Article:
Revolution and progress in medicine

Abstract

This paper adapts Kuhn’s conceptual framework to developmental episodes in the theory and practice of medicine. Previous attempts to understand the reception of Ignaz Semmelweis’s work on puerperal fever in Kuhnian terms are used as a starting point. The author identifies some limitations of these attempts and proposes a new way of understanding the core Kuhnian notions of “paradigm,” “progress,” and “revolution” in the context of a socially embedded technoscience such as medicine.

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Notes

  1. 1.

    See Section 2 of the Postscript in [4], where Kuhn disambiguates his use of “paradigm” in the original text. He later used the term “disciplinary matrix” as a substitute for the broad sense of paradigm described above.

  2. 2.

    I will suggest later in the paper that what is characteristic of paradigms in medicine is that they need to be conceived of in a way that is even broader than Kuhn’s original conception of a disciplinary matrix. This reflects the fact that there are lots of background commitments relevant to the practical success of medicine that go beyond those commitments underwriting its status as a field of inquiry. Medicine is more than just a science; it is a social practice with a particular practical objective, and this results in additional commitments shared by its practitioners.

  3. 3.

    See my article [6] for an explanation of this term, as well as some examples of controversies of this sort. I have also provided elsewhere [7] a detailed case study, using Kuhnian conceptual apparatus, of one such controversy that arose in contemporary physical organic chemistry.

  4. 4.

    In Gillies’s paper, Henle’s work stands in for the current paradigm of disease causation. See Dana Tulodziecki [8] for more details on this third account of disease causation, which she calls “contingent contagionism.”

  5. 5.

    See also Tulodziecki [8], who offers similar criticisms of Semmelweis’s case.

  6. 6.

    It is also worth pointing out that many of the issues of concern in the contemporary philosophy of medicine can be organized using this framework. Each of the parts of a medical paradigm, in this expanded sense, is the subject of work within the philosophy of medicine. For example, the question of the nature of theories in the biomedical sciences is about the first (the theories of disease) component, that of the appropriate design of RCTs is about the second (the assessment of interventions), and that of conflicts of interest in medical education is about the third (the institutional environment in which medicine occurs). Not surprisingly, though, many important issues come up when philosophers consider how these sorts of commitments interact, and whether they should. For instance, recent work on how to extrapolate controlled trials to target populations using mechanistic reasoning (e.g., [9]) asks how commitments to certain mechanisms of disease causation (component 1) can or should constrain the extrapolation of controlled studies of interventions (component 2) into real world social conditions (component 3).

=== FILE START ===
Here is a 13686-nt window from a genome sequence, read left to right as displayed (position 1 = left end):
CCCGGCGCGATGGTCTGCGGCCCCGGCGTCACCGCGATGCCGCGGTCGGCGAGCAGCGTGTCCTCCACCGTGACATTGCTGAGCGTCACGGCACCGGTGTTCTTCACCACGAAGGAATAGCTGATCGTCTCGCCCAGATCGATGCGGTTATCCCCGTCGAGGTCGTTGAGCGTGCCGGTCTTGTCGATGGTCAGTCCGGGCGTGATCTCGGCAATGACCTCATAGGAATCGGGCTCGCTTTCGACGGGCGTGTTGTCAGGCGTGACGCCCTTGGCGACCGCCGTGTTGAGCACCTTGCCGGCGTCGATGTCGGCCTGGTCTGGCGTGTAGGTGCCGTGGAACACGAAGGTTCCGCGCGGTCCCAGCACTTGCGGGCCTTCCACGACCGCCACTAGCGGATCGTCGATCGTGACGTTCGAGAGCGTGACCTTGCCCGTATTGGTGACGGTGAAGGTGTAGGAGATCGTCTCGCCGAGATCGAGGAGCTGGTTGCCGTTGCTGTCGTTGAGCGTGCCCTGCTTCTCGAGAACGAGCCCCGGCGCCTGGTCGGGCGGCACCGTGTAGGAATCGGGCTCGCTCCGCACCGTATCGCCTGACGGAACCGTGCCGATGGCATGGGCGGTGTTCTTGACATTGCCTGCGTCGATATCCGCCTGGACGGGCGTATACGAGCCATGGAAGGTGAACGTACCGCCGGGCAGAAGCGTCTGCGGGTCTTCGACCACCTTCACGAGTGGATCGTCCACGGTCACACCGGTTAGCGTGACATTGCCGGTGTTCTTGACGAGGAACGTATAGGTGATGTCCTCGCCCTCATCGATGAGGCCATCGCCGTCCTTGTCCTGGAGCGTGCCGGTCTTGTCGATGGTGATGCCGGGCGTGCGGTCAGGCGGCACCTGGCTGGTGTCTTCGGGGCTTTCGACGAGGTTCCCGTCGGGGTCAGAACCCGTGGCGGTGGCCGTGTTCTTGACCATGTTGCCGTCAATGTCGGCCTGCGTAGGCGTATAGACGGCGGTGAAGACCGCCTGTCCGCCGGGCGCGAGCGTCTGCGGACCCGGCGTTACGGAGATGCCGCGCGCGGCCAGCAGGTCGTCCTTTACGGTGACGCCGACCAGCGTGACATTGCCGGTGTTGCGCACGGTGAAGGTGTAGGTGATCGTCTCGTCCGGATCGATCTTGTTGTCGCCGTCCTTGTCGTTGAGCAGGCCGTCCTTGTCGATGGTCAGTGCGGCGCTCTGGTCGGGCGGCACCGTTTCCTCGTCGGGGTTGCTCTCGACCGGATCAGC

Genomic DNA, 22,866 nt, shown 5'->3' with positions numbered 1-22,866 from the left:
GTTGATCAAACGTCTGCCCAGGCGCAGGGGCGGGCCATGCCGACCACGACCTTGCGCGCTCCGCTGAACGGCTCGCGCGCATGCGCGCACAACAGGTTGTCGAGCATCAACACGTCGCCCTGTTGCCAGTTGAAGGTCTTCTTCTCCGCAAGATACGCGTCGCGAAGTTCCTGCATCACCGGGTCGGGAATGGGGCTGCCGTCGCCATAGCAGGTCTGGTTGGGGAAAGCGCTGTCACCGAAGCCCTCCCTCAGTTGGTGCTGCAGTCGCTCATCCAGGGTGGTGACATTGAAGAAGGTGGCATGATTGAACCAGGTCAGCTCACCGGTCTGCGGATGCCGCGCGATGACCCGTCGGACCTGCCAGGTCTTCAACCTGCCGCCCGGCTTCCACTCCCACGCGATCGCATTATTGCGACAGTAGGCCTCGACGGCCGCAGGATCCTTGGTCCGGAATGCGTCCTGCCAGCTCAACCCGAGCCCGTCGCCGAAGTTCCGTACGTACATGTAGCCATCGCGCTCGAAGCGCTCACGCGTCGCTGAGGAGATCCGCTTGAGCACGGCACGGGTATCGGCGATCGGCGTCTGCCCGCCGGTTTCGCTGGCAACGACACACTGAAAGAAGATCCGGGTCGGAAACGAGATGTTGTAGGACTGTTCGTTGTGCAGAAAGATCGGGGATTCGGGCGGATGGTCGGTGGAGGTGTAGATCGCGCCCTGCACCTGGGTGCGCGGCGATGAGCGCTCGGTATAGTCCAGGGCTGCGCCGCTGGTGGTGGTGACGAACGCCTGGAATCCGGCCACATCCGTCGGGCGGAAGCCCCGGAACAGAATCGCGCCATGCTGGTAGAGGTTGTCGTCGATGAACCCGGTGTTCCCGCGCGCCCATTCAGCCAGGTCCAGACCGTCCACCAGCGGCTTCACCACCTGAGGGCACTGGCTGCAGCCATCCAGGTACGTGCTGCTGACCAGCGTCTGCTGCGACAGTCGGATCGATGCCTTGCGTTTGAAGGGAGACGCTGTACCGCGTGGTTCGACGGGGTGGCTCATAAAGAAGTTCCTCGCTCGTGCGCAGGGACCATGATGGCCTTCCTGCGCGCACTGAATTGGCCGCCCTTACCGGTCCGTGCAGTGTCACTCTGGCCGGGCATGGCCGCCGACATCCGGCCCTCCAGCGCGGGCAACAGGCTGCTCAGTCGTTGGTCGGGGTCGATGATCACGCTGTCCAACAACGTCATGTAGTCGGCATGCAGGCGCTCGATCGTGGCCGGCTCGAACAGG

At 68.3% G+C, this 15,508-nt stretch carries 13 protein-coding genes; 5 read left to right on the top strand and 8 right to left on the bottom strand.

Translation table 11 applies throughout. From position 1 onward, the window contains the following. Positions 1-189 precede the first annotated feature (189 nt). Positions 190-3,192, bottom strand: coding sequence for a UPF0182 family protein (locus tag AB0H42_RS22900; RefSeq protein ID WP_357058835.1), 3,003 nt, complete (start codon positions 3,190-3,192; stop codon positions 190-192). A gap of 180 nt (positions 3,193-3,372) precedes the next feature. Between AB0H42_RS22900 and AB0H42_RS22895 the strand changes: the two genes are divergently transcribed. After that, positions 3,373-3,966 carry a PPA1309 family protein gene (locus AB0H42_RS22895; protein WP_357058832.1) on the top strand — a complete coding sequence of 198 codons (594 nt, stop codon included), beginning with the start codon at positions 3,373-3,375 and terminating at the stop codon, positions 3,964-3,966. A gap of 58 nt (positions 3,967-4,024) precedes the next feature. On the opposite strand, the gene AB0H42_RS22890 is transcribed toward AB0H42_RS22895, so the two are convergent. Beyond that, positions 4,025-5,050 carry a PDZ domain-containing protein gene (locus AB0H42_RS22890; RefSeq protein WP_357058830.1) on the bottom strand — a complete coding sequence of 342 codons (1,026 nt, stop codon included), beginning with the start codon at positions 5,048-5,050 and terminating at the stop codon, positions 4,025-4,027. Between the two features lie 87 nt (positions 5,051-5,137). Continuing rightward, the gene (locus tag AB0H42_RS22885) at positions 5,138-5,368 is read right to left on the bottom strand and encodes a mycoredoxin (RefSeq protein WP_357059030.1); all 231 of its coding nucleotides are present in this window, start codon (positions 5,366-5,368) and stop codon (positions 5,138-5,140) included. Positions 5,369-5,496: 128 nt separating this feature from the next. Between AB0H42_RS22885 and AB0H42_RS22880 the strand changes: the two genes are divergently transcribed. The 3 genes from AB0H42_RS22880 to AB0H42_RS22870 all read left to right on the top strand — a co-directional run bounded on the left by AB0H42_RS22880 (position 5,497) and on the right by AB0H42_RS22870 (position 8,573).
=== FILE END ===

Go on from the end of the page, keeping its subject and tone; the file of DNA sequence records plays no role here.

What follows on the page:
References

  1. 1.

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Correspondence to William Goodwin.

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Goodwin, W. Revolution and progress in medicine. Theor Med Bioeth 36, 25–39 (2015). https://doi.org/10.1007/s11017-015-9319-7

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Keywords

  • Kuhn
  • Revolution
  • Paradigm
  • Progress
  • Semmelweis
  • Puerperal fever